If you’re reading this, you’ve already started thinking about career change. Whether it’s your own career or you’re doing some research for someone you love, you’re in the right place to learn about how to know if a career change is the right decision, what alternative careers may be available to you, and how to change careers when you’re finally feeling ready to take the leap.
It’s a broad question, we know. So, let’s break it down into smaller components to get a more accurate picture of what your career change could look like.
The amount of time you’ve been in your career doesn’t necessarily have a major impact on whether you should change careers. What’s more important is how you feel about that time. Do you feel like you accomplished what you wanted to in your career? Have you only just begun your career but it hasn’t turned out as you expected? The answers to these questions might help clarify whether a career change is right for you, or if finding a different job at another company in the same field may work better for you.
Do you feel worn out by the work you’re doing? Do you feel excited by what you could accomplish? Do you see your career path as a challenging uphill climb or an unchanging plateau? The way that you view your job and, more importantly, your career, can be an important motivator in your decision to stay in your current career or try something new.
Most often, those interested in learning how to change careers are in one of four circumstances. They’ve been laid off or fired; they’re stuck in the corporate grind with no upward mobility, they’ve been presented with an unexpected opportunity; they’re excited about doing something else with their professional life. Do any of those situations ring true for you? If so, you might be ready to change careers.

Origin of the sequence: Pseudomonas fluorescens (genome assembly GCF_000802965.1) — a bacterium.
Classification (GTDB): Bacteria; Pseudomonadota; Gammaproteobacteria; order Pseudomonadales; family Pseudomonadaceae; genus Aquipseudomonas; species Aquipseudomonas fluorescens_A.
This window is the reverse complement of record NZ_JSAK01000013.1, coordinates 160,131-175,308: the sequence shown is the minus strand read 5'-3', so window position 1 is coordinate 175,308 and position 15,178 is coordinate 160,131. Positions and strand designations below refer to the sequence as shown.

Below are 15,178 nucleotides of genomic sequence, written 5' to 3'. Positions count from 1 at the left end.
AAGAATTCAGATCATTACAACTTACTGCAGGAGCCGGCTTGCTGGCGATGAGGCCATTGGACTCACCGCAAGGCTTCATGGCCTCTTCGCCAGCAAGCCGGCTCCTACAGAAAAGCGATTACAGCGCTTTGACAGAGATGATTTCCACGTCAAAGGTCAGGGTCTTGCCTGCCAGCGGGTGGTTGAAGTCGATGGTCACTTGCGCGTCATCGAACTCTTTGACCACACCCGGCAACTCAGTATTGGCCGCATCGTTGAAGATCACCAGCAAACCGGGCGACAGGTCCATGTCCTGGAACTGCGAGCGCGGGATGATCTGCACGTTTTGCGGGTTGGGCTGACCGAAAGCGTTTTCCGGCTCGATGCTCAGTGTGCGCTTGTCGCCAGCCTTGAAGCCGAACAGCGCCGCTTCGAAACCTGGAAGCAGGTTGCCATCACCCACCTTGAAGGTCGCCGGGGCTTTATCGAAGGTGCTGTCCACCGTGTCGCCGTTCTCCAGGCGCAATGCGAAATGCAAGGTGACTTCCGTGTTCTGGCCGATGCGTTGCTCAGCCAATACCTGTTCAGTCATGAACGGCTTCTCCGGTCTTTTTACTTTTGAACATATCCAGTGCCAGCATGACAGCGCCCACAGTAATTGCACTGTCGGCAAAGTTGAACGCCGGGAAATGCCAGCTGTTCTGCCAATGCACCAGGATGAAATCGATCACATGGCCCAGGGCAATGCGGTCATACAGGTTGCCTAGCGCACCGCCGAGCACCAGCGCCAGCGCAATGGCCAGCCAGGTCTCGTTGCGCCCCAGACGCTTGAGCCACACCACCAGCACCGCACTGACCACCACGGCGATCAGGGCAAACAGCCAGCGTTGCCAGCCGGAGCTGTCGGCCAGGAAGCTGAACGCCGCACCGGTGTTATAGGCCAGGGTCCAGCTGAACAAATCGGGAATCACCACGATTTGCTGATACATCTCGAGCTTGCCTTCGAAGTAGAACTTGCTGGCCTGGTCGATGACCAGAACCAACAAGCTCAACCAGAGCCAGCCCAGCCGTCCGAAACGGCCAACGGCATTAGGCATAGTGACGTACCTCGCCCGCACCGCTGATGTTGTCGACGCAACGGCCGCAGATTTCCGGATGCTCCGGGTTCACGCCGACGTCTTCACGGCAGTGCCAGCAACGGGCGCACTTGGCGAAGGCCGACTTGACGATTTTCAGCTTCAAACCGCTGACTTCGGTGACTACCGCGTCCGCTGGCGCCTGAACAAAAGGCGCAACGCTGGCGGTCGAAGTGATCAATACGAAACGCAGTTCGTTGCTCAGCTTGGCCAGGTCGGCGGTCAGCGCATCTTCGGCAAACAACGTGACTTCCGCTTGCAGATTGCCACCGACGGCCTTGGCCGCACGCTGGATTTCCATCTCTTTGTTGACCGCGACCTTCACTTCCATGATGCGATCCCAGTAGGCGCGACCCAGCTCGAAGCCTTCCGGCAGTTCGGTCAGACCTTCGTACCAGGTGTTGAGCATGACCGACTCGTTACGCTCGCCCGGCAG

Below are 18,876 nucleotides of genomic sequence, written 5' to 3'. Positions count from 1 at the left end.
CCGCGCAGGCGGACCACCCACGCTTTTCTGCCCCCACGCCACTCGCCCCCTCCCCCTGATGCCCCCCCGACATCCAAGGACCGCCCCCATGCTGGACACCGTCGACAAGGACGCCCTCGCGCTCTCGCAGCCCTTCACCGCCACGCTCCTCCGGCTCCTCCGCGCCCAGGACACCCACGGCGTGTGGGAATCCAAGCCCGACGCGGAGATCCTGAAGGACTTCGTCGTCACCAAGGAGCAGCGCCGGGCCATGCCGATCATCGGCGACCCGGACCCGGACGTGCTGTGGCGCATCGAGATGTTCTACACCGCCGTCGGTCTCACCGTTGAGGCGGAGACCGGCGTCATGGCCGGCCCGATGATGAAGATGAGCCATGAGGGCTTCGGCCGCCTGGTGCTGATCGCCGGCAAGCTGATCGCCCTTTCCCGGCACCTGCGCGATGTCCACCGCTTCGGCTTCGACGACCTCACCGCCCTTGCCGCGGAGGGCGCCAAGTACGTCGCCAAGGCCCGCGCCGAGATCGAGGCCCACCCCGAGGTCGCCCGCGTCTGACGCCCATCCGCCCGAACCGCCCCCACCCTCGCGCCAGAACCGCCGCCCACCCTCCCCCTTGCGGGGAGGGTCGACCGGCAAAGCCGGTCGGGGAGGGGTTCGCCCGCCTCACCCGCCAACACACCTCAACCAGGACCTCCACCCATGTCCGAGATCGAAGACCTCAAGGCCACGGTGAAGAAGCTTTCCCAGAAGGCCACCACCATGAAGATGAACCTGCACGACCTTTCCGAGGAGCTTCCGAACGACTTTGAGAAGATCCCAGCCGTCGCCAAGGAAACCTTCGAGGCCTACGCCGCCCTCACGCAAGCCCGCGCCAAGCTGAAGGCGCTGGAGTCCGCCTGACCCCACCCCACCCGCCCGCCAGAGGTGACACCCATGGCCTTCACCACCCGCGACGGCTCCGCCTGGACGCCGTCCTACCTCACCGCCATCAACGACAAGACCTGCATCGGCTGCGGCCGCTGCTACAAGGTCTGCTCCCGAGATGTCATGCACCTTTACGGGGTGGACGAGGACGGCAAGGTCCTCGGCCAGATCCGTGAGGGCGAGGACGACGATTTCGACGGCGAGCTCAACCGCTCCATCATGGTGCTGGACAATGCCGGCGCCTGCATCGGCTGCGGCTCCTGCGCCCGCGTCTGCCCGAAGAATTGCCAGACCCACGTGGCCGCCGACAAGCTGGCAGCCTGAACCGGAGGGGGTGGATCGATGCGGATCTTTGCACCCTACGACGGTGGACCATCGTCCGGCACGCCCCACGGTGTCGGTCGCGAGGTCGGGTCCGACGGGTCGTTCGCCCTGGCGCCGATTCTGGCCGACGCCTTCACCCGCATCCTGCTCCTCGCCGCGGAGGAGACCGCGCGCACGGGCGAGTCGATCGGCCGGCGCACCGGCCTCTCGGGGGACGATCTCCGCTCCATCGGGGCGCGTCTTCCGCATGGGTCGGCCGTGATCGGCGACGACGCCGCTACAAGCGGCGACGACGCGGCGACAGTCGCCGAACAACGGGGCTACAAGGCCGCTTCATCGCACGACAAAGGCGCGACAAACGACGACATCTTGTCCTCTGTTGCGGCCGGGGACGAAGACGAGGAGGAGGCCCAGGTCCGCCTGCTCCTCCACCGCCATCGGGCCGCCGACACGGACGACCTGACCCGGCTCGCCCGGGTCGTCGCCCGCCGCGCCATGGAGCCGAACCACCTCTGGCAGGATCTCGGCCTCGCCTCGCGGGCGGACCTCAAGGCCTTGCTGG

Because of the anxiety people often feel when considering alternative careers, you may be finding all sorts of reasons not to change careers. Let us guess: what if it’s the wrong decision? What if you don’t make as much money? What if you can’t find a job? What if the next career you choose is worse, for any reason, than the one you’re hoping to leave.
In our experience, the best way to alleviate those fears is through education about the possibilities, awareness of yourself and potential opportunities, and discovering a path forward. It all starts with a simple question: what do you want to do? Don’t be afraid to dream big. If others have built your dream career for themselves, you can do it, too. There’s a path forward.
Instead of telling yourself all the reasons you’re not qualified for a career change, start cataloguing all the reasons you are. No matter where you’ve been in your working life, you’ve developed skills and honed talents that make you a hot commodity in the workforce, regardless of the industry, field, or specialization. Here are some of the most transferable skills you can have that can help set you up for a transition into just about any new career (and we’re willing to bet you’ve got more than one of these down pat):